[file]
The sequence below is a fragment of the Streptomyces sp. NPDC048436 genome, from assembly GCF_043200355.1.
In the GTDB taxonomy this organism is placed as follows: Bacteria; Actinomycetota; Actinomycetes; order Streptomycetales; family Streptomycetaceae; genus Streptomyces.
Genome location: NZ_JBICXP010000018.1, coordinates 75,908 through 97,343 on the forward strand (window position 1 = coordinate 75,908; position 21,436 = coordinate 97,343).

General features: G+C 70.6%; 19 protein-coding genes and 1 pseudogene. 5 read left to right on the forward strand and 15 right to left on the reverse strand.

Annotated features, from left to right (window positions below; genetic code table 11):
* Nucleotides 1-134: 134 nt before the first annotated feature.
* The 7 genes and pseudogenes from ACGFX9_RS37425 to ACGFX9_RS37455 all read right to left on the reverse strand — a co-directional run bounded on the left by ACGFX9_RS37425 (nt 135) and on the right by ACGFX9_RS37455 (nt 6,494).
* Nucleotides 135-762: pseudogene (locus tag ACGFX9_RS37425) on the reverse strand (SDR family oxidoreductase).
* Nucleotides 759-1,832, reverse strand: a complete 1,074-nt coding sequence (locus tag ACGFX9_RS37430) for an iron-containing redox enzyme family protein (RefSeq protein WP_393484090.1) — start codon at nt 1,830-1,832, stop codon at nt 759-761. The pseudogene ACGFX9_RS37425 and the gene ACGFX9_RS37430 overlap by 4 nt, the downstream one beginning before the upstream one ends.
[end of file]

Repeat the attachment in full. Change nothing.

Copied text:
The sequence below is a fragment of the Streptomyces sp. NPDC048436 genome, from assembly GCF_043200355.1.
In the GTDB taxonomy this organism is placed as follows: Bacteria; Actinomycetota; Actinomycetes; order Streptomycetales; family Streptomycetaceae; genus Streptomyces.
Genome location: NZ_JBICXP010000018.1, coordinates 75,908 through 97,343 on the forward strand (window position 1 = coordinate 75,908; position 21,436 = coordinate 97,343).

General features: G+C 70.6%; 19 protein-coding genes and 1 pseudogene. 5 read left to right on the forward strand and 15 right to left on the reverse strand.

Annotated features, from left to right (window positions below; genetic code table 11):
* Nucleotides 1-134: 134 nt before the first annotated feature.
* The 7 genes and pseudogenes from ACGFX9_RS37425 to ACGFX9_RS37455 all read right to left on the reverse strand — a co-directional run bounded on the left by ACGFX9_RS37425 (nt 135) and on the right by ACGFX9_RS37455 (nt 6,494).
* Nucleotides 135-762: pseudogene (locus tag ACGFX9_RS37425) on the reverse strand (SDR family oxidoreductase).
* Nucleotides 759-1,832, reverse strand: a complete 1,074-nt coding sequence (locus tag ACGFX9_RS37430) for an iron-containing redox enzyme family protein (RefSeq protein WP_393484090.1) — start codon at nt 1,830-1,832, stop codon at nt 759-761. The pseudogene ACGFX9_RS37425 and the gene ACGFX9_RS37430 overlap by 4 nt, the downstream one beginning before the upstream one ends.